After Jesus was arrested, he was taken to Caiaphas, the Jewish High Priest. All along, the religious leaders were frightened by Jesus, and worked to get him out of the way.

Jesus walked with his accusers through the valley, up a set of stairs that still exists today, toward Caiaphas’ house. When Jesus testified that he was Messiah, the evidence was formulated to punish him to death. On a cross.

Under this house was an old cistern where prisoners were held. Jesus could have been held for hours. Alone. Waiting for the sentence to be carried out. The pain had already begun.

The religious leaders needed the help of the Romans to carry out their plan. Pilate, the Roman governor, washed his hands of the situation by allowing the crowd to choose the prisoner to be set free. The crowd did not choose Jesus. They were ready to see Jesus crucified. The same crowd who waved palm leaves, shouting, “Hosanna,” were the ones desiring his death.

Jesus, convicted unto death, then was beaten within an inch of his life. He was mocked; a crown of thorns was placed on his head. He carried his cross to the place of the skull. He was nailed to that cross. He felt the weight of every sin, past, present, and future. He suffered more mocking. He knew what it was to be separated from the Father because of sin. Again, alone.

When he had received the drink, Jesus said, "It is finished." With that, he bowed his head and gave up his spirit (John 19:30). When Jesus died, the curtain which separated the place in the Temple where God dwelt was torn in two, symbolizing that the way to the Father was made available to all who put their faith in Christ Jesus. There is now no separation. We are redeemed by the blood of the Lamb.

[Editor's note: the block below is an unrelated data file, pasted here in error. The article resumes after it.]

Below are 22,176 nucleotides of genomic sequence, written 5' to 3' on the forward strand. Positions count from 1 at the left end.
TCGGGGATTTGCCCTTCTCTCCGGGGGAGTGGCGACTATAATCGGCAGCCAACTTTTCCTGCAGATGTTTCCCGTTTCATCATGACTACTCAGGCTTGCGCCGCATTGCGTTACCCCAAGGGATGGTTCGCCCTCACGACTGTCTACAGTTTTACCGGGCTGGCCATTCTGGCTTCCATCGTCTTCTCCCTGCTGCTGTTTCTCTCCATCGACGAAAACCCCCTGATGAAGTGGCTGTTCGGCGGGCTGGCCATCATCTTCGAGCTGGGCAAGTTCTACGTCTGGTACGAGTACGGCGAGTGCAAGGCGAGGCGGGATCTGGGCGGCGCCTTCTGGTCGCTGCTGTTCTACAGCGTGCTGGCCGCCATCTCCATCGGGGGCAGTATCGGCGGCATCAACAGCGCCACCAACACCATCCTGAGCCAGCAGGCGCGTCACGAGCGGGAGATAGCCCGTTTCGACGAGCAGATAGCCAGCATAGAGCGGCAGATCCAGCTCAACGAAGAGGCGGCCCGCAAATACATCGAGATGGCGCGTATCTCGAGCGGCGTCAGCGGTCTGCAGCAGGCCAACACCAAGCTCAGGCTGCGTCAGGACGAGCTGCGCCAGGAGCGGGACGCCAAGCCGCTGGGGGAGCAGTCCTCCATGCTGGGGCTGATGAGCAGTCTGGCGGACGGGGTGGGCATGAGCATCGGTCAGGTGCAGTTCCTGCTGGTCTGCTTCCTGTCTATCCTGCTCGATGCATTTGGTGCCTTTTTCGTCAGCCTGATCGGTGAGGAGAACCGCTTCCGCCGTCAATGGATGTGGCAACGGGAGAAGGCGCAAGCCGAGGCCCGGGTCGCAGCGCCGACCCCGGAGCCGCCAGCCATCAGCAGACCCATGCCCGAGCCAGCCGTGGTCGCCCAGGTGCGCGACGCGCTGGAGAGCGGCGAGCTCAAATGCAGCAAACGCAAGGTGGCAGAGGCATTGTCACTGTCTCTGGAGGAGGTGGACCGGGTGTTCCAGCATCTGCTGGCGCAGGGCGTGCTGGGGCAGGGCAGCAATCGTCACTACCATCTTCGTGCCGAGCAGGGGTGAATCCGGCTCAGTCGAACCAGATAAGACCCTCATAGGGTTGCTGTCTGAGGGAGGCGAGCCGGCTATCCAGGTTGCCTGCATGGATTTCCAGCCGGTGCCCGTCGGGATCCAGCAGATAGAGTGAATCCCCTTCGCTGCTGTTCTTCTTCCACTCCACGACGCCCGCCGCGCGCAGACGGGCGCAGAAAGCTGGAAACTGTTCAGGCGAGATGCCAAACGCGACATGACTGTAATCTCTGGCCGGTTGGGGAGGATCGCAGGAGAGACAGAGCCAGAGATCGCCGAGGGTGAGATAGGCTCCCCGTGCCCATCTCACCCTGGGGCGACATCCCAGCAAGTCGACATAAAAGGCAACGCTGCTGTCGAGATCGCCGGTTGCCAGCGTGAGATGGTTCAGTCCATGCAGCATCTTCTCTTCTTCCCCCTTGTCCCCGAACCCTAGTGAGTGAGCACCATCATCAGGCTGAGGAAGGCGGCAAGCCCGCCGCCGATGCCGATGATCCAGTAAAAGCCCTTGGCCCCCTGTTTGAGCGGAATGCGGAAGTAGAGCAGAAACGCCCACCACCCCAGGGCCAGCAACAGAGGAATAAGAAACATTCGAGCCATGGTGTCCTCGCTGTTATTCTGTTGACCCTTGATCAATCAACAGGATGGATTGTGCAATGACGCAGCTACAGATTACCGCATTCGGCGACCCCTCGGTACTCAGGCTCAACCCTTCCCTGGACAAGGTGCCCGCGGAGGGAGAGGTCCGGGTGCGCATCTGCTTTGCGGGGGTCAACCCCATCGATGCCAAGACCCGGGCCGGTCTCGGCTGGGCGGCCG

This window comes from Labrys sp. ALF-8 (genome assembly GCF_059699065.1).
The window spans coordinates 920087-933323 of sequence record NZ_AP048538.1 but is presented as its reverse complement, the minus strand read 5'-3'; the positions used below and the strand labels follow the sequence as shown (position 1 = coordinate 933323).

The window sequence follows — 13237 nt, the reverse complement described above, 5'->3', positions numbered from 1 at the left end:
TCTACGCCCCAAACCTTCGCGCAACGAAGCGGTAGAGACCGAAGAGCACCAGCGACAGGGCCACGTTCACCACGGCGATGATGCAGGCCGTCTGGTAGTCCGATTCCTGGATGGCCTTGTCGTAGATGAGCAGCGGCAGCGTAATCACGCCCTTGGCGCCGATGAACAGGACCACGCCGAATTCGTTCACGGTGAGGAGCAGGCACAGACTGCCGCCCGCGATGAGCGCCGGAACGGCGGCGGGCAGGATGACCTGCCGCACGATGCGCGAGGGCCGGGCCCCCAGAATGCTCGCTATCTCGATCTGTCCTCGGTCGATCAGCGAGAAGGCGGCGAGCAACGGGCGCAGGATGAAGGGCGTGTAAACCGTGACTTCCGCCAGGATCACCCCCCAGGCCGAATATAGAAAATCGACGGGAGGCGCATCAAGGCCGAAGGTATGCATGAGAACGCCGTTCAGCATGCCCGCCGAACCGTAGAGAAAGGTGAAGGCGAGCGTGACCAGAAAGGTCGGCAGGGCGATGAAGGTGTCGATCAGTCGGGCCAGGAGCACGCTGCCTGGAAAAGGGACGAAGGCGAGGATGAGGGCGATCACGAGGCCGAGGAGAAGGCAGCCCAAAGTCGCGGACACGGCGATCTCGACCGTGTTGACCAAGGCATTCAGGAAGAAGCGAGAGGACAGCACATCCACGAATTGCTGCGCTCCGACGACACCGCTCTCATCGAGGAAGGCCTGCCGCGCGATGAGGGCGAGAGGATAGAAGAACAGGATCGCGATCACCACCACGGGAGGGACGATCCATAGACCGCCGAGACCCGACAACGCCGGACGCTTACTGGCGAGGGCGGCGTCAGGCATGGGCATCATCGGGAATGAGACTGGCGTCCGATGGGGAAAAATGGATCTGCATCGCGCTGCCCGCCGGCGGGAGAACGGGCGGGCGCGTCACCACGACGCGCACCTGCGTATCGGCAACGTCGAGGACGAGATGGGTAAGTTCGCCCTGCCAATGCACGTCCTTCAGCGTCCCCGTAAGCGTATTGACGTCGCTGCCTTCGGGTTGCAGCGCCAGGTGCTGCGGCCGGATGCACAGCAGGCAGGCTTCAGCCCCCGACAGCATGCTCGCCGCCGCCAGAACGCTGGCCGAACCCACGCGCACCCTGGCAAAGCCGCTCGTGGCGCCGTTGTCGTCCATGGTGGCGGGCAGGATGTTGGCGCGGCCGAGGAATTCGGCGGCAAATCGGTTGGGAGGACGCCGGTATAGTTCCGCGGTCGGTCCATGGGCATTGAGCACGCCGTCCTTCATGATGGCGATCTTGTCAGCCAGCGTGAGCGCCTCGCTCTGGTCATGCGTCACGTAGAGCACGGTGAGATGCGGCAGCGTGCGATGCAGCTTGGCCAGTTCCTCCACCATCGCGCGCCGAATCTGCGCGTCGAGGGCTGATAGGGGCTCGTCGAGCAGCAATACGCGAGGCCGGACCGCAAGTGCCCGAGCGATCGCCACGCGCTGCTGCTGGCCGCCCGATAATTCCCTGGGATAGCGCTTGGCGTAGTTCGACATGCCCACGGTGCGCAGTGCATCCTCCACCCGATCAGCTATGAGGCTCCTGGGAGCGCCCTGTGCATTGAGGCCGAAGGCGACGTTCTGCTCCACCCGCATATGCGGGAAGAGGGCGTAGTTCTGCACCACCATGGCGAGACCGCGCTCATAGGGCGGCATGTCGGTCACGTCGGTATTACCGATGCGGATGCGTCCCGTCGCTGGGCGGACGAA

God knew the plan of salvation. He knew how redemption would be made possible, through the death of his son. Jesus willingly chose to allow himself to be the Passover Lamb so that he could be our Savior.

Thank you, Jesus.

Julie Smith

In the Garden of Gethsemane

“Father, if you are willing, take this cup from me; yet not my will, but yours be done.” An angel from heaven appeared to him and strengthened him. And being in anguish, he prayed more earnestly, and his sweat was like drops of blood falling to the ground.
(Luke 22:42-44 NIV)


After the Last Supper, the group headed across the valley to the Mount of Olives, the Garden of Gethsemane. Jesus got alone with the Father to pray. He knew what was in store for him. He knew what kind of pain he would be facing. He asked to not have to go through it, but He also knew this was how redemption would take place. He was the Passover Lamb.